• Charismatic leaders are often poor at delegating.
  • Charismatic leaders are often poor listeners; they frequently spend all their time talking.
  • Charismatic leaders often have poor self-awareness and hence are not aware of their limitations.
  • Charismatic leaders often depend on their personalities to get them out of trouble, so they are not careful enough to avoid getting into trouble.
  • Charismatic leaders are often workaholics and may eventually get tired and make too many mistakes.

Another common myth is that leaders need to rely on the authority given to them by the organization. Sure, as the boss, you can order people to do things; but if you are a good leader, you should seldom have to issue a direct order. If you are doing your job properly, your team should want to follow you.

A common failing of authoritarian leaders is that they tend to behave in ways that ensure that nothing is allowed to undermine their authority. Typical examples of how authoritarian leaders behave follow:

  • They don't seek advice from the team.
  • They don't change their mind or reverse a decision even when it becomes clear that they are wrong.
  • They delegate very little in order to avoid diluting their power, and they undermine anyone with delegated authority.
  • They intentionally recruit inferior staff members who will never become a threat.
  • They use fear, uncertainty, and divide-and-conquer strategies as management techniques to discourage threats to their authority.

There are dozens more characteristics that I could add to the above, but I will stop at five and leave completion of the list as an exercise for the reader. The brief list exaggerates characteristics common to authoritarian leaders, but I think it is worth including because so many of us have a small part of our personality that worries about someone challenging our authority. Although it is unlikely that any authoritarian leaders would ever want to read this book, the discussion helps the rest of us see our borderline behavior for what it is. Whenever we hear a quiet, insidious voice encouraging us to not recruit the outstanding candidate or to not reverse a poor decision, we may recall the message and, hopefully, behave better for it.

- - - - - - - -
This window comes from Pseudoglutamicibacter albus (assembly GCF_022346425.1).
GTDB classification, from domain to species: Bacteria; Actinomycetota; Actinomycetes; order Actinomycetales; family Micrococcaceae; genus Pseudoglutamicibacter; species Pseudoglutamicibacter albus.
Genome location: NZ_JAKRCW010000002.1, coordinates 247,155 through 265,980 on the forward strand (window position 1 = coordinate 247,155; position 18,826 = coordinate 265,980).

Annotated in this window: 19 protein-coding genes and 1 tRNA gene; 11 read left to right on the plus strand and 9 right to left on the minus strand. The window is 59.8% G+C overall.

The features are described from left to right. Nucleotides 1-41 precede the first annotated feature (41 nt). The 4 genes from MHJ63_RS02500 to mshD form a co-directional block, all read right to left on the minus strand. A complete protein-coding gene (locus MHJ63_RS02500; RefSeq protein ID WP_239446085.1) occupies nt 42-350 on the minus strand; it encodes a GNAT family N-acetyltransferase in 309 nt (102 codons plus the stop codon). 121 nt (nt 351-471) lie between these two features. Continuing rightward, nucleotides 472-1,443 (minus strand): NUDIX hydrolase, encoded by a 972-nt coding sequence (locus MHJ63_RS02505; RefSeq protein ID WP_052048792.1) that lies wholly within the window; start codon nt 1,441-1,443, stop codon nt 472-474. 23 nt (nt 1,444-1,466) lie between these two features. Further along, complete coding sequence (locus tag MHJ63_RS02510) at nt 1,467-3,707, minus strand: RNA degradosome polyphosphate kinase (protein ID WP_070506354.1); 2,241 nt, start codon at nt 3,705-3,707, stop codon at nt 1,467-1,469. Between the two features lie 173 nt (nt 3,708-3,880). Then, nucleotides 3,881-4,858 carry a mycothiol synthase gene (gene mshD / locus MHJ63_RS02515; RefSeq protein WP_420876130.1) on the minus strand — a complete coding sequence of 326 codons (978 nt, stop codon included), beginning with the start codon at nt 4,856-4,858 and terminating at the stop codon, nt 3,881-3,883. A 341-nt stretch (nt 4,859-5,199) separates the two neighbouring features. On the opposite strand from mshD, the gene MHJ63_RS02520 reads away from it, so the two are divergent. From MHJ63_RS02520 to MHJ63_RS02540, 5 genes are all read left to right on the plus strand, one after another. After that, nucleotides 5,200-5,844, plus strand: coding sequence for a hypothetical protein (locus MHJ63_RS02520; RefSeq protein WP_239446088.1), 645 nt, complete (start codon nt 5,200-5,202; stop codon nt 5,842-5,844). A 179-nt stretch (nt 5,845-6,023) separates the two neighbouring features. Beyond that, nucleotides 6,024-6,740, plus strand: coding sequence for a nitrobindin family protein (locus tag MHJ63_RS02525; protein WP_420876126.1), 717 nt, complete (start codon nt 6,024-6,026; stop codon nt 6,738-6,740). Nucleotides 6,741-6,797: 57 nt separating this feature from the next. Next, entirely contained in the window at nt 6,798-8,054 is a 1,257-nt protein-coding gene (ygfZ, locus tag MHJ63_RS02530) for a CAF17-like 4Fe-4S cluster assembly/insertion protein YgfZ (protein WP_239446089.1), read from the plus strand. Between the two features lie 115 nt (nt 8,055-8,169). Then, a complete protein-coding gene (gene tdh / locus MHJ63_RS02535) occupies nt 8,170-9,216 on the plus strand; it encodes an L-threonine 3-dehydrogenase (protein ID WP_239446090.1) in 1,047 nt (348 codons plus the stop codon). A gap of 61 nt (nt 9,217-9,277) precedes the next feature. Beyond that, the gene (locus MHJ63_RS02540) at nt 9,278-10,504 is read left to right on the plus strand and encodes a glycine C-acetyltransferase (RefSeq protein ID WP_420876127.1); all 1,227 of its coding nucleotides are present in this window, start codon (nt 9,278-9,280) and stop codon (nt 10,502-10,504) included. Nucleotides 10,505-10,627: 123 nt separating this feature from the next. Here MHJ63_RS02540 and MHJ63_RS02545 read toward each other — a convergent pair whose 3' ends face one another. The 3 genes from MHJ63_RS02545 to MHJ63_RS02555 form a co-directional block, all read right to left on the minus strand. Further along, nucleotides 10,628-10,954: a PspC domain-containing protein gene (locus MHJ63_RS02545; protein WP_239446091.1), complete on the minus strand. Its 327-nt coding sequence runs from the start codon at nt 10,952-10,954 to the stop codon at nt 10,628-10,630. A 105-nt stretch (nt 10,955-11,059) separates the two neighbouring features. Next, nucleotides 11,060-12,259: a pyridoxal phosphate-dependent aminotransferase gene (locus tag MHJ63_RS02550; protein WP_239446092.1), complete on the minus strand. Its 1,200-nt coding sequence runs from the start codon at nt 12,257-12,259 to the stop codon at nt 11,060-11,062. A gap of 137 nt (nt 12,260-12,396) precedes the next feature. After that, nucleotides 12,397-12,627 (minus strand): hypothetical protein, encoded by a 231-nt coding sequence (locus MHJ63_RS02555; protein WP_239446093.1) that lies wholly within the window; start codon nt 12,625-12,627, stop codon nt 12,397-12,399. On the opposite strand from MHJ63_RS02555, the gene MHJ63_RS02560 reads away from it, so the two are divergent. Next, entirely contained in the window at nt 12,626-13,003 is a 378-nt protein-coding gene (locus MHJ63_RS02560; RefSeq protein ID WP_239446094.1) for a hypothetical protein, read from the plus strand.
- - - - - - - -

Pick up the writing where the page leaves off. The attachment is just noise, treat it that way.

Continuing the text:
The second point in the bulleted list above, concerning reversing bad decisions, states a management paradox. A phrase culled from that obscure English dialect called management-speak, "paradox" describes the not-uncommon situation in which two factors are in direct conflict. In such a situation, it is desirable to change a bad decision, but it is also desirable not to keep changing decisions because consistency and stability of direction are essential for maintaining staff morale. The resolution of this particular paradox involves ensuring that the basic tenets of the business strategy remain reasonably constant while allowing tactics to change much more frequently.

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COPYRIGHT NOTICE: This excerpt from Dr. Peeling's Principles of Management [ISBN:0-932633-54-4] appears by permission of Dorset House Publishing. Copyright © 2003 by Nic Peeling. All rights reserved. See http://www.dorsethouse.com/books/dp.html. The material contained in this file may be shared for noncommercial purposes only, nonexclusively, provided that this Copyright Notice always appears with it. This material may not be combined with advertisements, online or in print, without explicit permission from Dorset House Publishing. For copies of the printed book or for permissions, contact Dorset House Publishing, 1-800-342-6657, 212-620-4053, http://www.dorsethouse.com, info@dorsethouse.com, New: 3143 Broadway, Suite 2B, New York, NY 10027 USA. Additional rights limitations apply, as presented in the Legal Disclaimer posted at http://www.dorsethouse.com/legal.html.